I am a massive reader so as soon as I found out and we’d decided (well… ‘decided’) to keep the baby, I got on Amazon and found some books to read. I have also subscribed to various forums and websites for advice, but noticed that a great deal was tailored to a US audience. When it comes to medical advice and information about hospital procedures, this is obviously pretty important, so I needed specific information about what to expect in the UK.
I chose Expecting a Baby? as my first purchase over What to Expect When You’re Expecting, which I know is more famous and is the one I had heard of. When I looked up reviews however, they were definitely mixed and it seemed to me that it wasn’t the sort of book that I would find helpful. I’m the first to admit that I am very headstrong, reasonably scientific minded, but open to new ideas. I’ve never liked being condescended to or told what to do, so I wanted some actual objective information that would let me make up my own mind, and this book was perfect for that.
The book focuses mostly on pregnancy and labour, although there is a section about the immediate aftermath and the first few weeks of newborn care. Dr Law writes with authority, in a way that is caring but without that sickly sweet tone that really gets on my nerves after a while. There’s a lot of really practical suggestions in here, such as good stretches to do while pregnant, diet suggestions, techniques for labour and more. Dr Law also does a great job of comparing different approaches without appearing biased. To my delight, she does not bother to sugar coat the fact that there is no proof at all to certain ‘medicines’ like homeopathy, but (I think) also avoids being insulting about methods she clearly does not support. This, I think, is the most helpful approach – it bothers me that some authors feel the need to use tentative language rather than just coming out and saying that there is no evidence at all for something, and that effectively it’s up to you if you try it but it’s going to do about as much good as taking a load of Smarties, except without the deliciousness and exciting colours.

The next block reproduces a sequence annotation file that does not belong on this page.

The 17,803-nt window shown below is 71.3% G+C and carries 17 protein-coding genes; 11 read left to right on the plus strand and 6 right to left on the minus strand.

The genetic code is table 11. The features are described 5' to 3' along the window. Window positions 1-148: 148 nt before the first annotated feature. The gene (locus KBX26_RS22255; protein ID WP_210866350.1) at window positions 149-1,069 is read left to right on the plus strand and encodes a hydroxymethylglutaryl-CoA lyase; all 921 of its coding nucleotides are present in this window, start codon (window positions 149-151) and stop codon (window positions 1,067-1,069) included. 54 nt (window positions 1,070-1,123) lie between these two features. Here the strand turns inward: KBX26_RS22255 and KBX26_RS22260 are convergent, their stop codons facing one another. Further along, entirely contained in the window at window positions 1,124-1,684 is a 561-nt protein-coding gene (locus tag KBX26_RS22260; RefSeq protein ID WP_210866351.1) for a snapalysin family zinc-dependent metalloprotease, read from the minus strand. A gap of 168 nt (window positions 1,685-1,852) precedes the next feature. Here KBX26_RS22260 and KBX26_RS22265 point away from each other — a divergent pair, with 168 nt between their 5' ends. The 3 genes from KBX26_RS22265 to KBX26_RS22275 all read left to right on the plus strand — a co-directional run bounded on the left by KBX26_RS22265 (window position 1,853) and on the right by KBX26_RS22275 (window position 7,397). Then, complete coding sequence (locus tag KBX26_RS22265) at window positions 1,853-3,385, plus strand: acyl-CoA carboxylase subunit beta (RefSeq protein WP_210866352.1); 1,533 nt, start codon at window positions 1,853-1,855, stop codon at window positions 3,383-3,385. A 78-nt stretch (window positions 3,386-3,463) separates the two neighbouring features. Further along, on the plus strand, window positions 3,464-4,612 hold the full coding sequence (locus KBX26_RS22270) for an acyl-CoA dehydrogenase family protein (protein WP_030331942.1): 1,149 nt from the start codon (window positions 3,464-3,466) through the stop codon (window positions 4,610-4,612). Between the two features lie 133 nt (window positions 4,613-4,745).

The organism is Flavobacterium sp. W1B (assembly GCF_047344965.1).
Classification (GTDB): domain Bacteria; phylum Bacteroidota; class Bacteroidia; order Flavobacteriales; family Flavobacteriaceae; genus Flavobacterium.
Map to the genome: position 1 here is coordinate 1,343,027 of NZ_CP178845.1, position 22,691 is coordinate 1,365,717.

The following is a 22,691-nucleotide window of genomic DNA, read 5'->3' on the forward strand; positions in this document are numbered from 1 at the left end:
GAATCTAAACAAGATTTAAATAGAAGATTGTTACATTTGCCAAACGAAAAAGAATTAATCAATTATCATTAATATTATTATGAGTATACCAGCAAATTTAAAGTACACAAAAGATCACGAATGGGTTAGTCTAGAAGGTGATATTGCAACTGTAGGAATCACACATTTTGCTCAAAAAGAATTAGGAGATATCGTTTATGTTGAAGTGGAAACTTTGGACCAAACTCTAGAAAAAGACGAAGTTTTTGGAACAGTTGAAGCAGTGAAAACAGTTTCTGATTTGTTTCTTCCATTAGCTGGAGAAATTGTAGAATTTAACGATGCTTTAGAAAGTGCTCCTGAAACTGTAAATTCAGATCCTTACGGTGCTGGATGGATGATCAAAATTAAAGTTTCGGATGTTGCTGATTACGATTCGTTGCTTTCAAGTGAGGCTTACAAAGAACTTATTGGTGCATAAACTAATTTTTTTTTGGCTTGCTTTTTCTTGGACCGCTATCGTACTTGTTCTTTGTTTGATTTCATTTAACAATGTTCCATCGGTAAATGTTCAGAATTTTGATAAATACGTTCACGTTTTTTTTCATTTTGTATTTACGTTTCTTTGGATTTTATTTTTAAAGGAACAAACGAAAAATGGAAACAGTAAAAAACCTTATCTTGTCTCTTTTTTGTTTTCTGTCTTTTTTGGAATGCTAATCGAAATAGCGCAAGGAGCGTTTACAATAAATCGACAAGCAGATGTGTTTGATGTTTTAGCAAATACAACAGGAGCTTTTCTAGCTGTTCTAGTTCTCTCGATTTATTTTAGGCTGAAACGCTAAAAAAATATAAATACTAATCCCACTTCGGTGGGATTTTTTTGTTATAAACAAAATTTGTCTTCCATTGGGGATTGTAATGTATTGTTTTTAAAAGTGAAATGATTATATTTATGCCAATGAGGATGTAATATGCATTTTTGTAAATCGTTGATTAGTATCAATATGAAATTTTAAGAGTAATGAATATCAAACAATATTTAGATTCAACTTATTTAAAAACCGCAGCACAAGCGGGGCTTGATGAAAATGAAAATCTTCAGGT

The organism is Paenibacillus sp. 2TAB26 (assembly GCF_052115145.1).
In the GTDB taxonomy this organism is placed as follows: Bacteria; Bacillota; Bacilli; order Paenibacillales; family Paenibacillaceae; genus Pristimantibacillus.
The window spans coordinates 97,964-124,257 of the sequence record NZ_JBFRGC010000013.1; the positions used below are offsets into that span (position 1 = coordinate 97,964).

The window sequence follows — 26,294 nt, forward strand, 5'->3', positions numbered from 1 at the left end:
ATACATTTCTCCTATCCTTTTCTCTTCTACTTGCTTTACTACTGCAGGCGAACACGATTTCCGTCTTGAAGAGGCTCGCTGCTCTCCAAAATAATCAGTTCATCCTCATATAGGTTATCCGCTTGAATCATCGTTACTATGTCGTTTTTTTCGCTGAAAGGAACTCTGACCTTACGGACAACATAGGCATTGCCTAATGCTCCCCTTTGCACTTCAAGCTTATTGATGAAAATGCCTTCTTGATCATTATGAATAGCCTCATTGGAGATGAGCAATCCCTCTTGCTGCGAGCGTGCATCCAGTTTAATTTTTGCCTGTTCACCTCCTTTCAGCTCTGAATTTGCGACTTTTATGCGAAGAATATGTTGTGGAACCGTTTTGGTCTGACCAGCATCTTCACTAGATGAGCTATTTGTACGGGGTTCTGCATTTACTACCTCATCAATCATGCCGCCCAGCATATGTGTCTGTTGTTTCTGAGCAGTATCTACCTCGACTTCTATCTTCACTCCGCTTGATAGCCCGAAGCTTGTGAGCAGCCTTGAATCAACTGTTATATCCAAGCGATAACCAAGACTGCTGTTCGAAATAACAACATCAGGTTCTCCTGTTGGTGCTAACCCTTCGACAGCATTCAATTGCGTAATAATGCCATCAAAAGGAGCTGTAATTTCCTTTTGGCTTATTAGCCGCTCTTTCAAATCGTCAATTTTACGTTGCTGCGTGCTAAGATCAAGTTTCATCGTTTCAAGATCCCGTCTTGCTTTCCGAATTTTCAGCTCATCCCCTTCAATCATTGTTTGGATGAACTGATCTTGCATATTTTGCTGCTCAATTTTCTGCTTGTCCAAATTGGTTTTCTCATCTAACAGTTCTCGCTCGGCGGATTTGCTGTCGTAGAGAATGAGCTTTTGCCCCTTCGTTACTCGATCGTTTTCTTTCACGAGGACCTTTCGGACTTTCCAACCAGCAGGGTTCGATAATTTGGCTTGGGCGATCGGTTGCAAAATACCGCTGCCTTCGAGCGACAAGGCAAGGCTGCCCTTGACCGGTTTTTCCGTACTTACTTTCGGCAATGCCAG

The book takes you through advantages and disadvantages of the various options you have for your care, like location of birth (home birth, birth centre, hospital ward) and pain relief options, in a really clear and easy to understand way. Although it’s less common in the UK I have seen a lot of books/websites that seemed really really against having a baby anywhere but a hospital, this one is definitely not and gives you the pros and cons in an honest way. It also changed my mind about certain things like water births – I fully admit that not having read much about them, I assumed it was a sort of fad-ish, hippy thing to go for and that I’d feel uncomfortably even bringing up the idea, even though I knew my sister had one with her second child and loved it. After actually reading about them and seeing there was quite a bit of support for the method, beyond the kind of ‘it’s so natural!’ thing, it’s something I’ll actually consider, assuming it’s an option.
There are also some very sensitive chapters on dealing with miscarriage, stillbirth and postnatal depression. I’ll admit I skimmed them because I felt like it wouldn’t do me much good at this point to dwell on any of those topics, but I know they’re there if the unimaginable happens.
I admit I haven’t watched much of One Born Every Minute, but perhaps if you have you’ll like the fact that it’s connected in some way I haven’t quite figured out. It’s got the title on the cover, anyway.
I bought the Kindle edition because I don’t like waiting for post, and I can definitely recommend it, though perhaps only if you have a Kindle Fire rather than the original with an e-ink display. The book hasn’t been reformatted for digital display so what you’re seeing as far as I can tell is direct copies of the pages of the book, complete with little colourful insert boxes and full-page images. These look lovely on my Kindle Fire HD and the touchscreen means it’s not too annoying to zoom in and out or scroll through the pages. I don’t think this would work terribly well on the original though, but perhaps there is a different version of it? I’m not sure.
I’d definitely recommend this as a basic guide to what to expect through pregnancy and while in labour. It’s made a good complement to the advice I’ve had from friends and family, and also the hospital’s video series my midwife recommended.